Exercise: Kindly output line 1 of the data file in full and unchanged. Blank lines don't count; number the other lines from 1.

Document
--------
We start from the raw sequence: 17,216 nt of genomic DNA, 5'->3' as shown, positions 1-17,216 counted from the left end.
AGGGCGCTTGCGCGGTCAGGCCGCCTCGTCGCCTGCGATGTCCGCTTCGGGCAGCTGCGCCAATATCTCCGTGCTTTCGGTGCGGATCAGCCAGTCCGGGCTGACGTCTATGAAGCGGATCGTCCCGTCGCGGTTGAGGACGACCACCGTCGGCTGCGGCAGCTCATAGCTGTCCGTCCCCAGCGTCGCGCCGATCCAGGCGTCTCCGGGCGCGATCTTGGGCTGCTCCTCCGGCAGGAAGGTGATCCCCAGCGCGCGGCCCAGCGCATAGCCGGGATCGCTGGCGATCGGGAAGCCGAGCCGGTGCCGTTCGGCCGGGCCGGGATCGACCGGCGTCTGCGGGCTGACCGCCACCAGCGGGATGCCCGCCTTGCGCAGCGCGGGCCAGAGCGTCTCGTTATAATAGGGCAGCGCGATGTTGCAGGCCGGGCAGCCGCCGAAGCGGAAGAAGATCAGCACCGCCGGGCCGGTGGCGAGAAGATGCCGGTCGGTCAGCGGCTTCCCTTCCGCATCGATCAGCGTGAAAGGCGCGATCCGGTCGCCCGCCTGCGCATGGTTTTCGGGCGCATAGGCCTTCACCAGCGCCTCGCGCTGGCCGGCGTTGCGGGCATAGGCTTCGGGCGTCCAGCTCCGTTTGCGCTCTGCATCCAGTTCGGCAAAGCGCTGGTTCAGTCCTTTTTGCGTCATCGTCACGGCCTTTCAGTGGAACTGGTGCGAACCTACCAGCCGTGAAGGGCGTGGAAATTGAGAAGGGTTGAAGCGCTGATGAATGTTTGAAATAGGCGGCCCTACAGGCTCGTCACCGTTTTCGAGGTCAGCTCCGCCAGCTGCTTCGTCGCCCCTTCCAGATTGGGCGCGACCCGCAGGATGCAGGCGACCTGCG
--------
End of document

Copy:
We start from the raw sequence: 17,216 nt of genomic DNA, 5'->3' as shown, positions 1-17,216 counted from the left end.